He says he doesn’t think about his competitors. “We worry about what we’re doing,” he explained. “I don’t even know what our competitors do.” He says he’s learned that customers want “basics with a twist” and that “if it’s too serious, it doesn’t sell. Our product has a lot of novelty in it.”
So if it wasn’t Tory, what did inspire the idea for C. Wonder? “The idea came when I was in a big box retailer and I was thinking about how good their food was and everything else, but there wasn’t a lot of high quality merchandise for that aspirational customer. You walk into a Costco and you get the great food and everything and I thought if [the customer] walked into a Costco and saw this fabulous merchandise in the middle of it, they’d go crazy. So that started the concept.”
Some things they do differently aside from having awesome dressing rooms include giving away a free pair of earrings when you return something. “If you return something in a store, why should you be given trouble? That’s why we said, ‘let’s just give a pair of earrings away to shock the customer.’” Burch also spoke enthusiastically about new technologies he’d heard about and wanted to use in the store.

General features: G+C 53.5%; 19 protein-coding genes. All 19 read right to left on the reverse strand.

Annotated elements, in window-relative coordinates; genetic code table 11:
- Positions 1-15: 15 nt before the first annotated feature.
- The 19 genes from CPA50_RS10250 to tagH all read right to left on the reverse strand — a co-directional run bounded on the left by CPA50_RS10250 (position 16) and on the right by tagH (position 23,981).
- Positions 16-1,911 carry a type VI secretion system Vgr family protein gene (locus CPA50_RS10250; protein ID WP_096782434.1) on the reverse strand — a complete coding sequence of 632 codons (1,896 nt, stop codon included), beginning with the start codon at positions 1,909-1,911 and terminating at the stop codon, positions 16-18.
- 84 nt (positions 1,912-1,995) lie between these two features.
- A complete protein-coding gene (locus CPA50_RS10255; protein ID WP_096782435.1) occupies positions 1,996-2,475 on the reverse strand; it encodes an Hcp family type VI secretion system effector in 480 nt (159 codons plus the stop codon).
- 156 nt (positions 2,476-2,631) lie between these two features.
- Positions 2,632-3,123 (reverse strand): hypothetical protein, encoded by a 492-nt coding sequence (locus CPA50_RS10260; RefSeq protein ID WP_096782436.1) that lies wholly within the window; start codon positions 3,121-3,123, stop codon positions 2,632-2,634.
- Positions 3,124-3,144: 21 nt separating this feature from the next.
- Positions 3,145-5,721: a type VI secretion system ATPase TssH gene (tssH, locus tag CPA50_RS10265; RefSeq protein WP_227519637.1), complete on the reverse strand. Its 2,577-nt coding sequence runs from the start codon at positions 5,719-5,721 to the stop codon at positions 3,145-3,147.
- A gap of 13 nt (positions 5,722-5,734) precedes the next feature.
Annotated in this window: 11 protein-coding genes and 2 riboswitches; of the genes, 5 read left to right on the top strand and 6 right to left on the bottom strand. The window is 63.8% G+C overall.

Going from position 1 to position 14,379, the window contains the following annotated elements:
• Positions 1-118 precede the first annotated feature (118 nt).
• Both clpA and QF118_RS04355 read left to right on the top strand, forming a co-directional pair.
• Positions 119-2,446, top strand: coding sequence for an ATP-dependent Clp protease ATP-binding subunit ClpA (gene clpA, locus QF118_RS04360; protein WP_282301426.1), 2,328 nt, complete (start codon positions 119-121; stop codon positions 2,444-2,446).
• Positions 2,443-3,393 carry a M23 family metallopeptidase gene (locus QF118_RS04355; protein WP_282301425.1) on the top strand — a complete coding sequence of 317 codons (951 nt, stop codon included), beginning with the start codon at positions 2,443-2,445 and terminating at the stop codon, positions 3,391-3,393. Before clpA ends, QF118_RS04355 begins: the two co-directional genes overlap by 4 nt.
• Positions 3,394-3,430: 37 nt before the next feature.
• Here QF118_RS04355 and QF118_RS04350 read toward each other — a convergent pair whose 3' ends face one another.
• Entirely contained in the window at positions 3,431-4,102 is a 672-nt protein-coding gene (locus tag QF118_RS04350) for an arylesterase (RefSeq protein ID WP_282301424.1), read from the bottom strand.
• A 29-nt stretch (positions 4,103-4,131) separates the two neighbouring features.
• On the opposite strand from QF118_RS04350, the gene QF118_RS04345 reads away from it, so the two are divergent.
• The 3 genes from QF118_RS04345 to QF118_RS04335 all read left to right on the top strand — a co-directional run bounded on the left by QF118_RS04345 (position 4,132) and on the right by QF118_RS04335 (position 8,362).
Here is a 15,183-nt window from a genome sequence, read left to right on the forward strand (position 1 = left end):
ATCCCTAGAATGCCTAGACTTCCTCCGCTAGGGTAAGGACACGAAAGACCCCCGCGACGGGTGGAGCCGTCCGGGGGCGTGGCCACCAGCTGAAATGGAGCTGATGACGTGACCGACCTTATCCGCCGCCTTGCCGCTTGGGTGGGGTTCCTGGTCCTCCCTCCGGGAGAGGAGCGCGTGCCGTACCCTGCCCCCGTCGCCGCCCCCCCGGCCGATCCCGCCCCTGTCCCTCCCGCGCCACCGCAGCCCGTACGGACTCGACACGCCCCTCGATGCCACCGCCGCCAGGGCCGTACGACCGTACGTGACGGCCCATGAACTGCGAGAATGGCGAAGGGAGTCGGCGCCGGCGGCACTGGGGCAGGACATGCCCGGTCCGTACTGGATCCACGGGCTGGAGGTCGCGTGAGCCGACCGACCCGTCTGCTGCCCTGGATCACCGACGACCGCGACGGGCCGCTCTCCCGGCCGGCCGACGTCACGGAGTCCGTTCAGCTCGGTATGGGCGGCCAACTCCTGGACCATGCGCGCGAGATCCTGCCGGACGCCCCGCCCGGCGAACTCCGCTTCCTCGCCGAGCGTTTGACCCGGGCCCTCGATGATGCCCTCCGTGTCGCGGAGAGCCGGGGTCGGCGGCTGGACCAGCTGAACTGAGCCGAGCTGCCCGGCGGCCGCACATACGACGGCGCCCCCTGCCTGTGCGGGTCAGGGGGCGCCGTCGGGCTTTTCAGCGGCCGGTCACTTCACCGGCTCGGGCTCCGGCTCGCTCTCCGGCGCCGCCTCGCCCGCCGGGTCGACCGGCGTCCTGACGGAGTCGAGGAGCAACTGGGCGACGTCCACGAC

He plans to open around 11 more locations this year (the 20-50 he reported when we last spoke was a little ambitious, it seems), including one in the Time Warner Center this fall, which he says will be “totally different” from the Spring Street store. For example, he says it will have new room concepts like a “disco mod room.”
He doesn’t seem like someone with a lot of limits or constraints when it comes to his businesses, of which he has several–both established and in the works. He has a short attention span and a lot of ideas. “Maybe in five years I may put a store under the water,” he said without any detectable sarcasm.
It may be a little longer than five years, but if it seems like something people will want, he will probably do it.